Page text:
Hamelin Tops Marquee Twofold At Music Fest As Pianist, Composer

Canadian pianist Marc-André Hamelin collaborated with stellar colleagues in a performance of his Piano Quintet at the Seattle Chamber Music Society Summer Festival. (Photos by Jenna Poppe)

SEATTLE — Canadian pianist Marc-André Hamelin, performing in his own Piano Quintet, headlined the July 13 evening concert of the Seattle Chamber Music Society Summer Festival. Held in Nordstrom Recital Hall, the concert also brought delight to a full house with stellar performances of Beethoven’s Sonata No. 5 for Violin and Piano (Spring), Op. 24, and Brahms’ equally beloved String Sextet No. 2 in G major, Op. 36.

Hamelin, who offered no program notes beyond listing the movements of the quintet he premiered with the Pacifica Quartet in 2017, was in superb form. The most challenging arpeggios and runs flowed from his fingers like clear water in a mountain stream. Exactly what he was trying to say in the quintet as whole may have been less than clear to this listener, but the music’s frequently provocative shifts were consistently engaging. Hamelin was joined by violinists Jun Iwasaki and Stephen Rose, violist Che-Yen Chen, and cellist Edward Arron.

The first movement (Moto perpetuo; interrotto) abounded in lovely, surging post-Romantic lyrical passages that rose and fell like waves until they were interrupted by strange, dissonant passages that projected a clashing of centuries and idioms. The movement ended on a beautiful and lyrical note. The second movement (Passacaglia) began dark, grave, discordant, and mournful. At one point, it built to a fevered, emphatic pitch before subsiding into mournful lyricism. The third movement (Intermezzo) opened with bird-like chirps before assuming a rambling pace that invoked images of a distinctly 21st -century jog through less than even countryside. The music eventually stuttered to an enigmatic halt before the last movement Rondo began with some of the quintet’s most rousing passages. Its initially rapid forward movement, occasional tentative steps, whirling repetitive patterns, strange slow-downs, and rousing albeit consternation-laden finale left me eager to hear it again when it becomes available for streaming on Virtual Concert Hall.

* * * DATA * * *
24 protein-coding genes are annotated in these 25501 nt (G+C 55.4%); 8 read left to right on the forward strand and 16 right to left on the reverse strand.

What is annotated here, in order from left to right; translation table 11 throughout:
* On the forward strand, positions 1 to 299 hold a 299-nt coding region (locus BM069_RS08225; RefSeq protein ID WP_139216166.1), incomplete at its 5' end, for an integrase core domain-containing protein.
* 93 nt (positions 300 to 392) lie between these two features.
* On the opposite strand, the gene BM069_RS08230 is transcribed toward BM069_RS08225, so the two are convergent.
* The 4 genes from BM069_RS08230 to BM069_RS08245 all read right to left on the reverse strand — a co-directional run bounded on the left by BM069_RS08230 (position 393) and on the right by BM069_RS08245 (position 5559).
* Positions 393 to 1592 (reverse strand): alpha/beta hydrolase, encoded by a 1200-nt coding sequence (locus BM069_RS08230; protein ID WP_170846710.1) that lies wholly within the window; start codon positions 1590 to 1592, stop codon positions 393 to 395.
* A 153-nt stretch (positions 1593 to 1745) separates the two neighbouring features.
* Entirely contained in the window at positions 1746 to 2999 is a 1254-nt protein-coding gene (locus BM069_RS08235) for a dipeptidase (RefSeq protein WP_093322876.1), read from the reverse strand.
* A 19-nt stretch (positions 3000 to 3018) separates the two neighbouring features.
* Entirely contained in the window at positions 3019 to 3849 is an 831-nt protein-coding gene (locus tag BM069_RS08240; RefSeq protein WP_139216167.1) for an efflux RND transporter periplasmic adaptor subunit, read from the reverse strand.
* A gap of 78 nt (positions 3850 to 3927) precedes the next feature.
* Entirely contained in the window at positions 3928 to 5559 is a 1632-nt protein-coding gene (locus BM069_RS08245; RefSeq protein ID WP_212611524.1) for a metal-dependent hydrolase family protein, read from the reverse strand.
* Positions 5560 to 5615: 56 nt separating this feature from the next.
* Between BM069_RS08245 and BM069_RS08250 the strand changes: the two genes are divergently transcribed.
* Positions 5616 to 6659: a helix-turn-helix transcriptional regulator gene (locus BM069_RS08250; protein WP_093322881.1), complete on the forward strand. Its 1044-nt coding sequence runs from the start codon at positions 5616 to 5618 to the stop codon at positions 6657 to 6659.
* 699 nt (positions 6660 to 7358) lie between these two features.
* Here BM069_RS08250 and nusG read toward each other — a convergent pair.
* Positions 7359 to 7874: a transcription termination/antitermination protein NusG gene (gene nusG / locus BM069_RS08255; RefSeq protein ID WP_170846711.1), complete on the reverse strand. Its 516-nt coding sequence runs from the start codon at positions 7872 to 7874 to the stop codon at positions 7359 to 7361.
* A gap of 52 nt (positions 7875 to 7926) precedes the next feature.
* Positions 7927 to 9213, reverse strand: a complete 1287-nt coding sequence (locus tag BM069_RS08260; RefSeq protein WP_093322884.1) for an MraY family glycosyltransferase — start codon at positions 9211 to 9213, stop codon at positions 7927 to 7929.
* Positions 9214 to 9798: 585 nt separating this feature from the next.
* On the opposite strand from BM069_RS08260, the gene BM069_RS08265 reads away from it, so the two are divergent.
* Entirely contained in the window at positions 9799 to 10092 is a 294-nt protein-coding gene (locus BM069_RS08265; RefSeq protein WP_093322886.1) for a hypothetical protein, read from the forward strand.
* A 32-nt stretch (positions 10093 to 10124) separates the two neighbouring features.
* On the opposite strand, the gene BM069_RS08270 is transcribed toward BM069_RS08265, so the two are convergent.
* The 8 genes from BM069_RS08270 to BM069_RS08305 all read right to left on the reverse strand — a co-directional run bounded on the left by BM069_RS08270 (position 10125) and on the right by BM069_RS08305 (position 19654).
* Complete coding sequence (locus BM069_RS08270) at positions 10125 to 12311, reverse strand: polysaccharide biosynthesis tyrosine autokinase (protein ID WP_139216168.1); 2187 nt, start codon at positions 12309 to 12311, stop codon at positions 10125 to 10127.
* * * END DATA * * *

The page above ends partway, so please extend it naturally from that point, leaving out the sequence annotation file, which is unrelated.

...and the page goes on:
In the hands of violinist Amy Schwartz Moretti and pianist Boris Giltburg, the evening began with the unmitigated joy of Beethoven’s “Spring” Sonata. Moretti’s tone was perfect for the music, her playing clear, precise, and inherently musical in the most complex passages. Giltburg seemed the perfect partner. The Adagio was ideally paced and beautifully poised, the Scherzo precise, and the final Rondo marvelously spirited and filled with color.

Violinist Amy Schwartz Moretti and pianist Boris Giltburg played Beethoven’s ‘Spring’ Sonata.

At the start of the evening, SCMS artistic director James Ehnes announced that Brahms’ second sextet would be recorded for future release and requested that audience members please refrain from chatter and unnecessary noise between movements. While that didn’t silence everyone, it certainly indicated that the performance would be anything but a routine read-through.

Ehnes must have chosen his fellow musicians — Alexander Kerr, violin; Milena Pajaro-van de Stadt and Matthew Lipman, violas; Robert deMaine and Brant Taylor, cellos — for the warmth of their playing because heart, harmony, and melodious good cheer were the focal point of the first movement. Ehnes played with rare delicacy in the opening phrases, and the warm and beautiful tone of deMaine’s cello proved an equal standout. As the musicians passed melodies back and forth with perfection, they sank deeper into the sheer glory of their collective sound. Pajaro-van de Stadt’s exceptionally warm tone provided additional pleasure, and dynamic gradations were ideally gauged.

Ehnes and Kerr’s superb blend in their duet passages highlighted a second-movement Presto whose spirited close provided additional delights. As the third movement unfolded, I was hard pressed to think of another performance or recording that touched me so deeply. The music grew even more gentle and moving with each bar. The final movement, highlighted by Ehnes’ expressive lower range, thrilled with its energy. The CD and high-resoluton stream, which will pair the sextet with the Brahms G minor Piano Quartet (with Ehnes, Arron, Che-Yen Chen, and pianist Orion Weiss), could garner abundant accolades when it’s released in late 2024.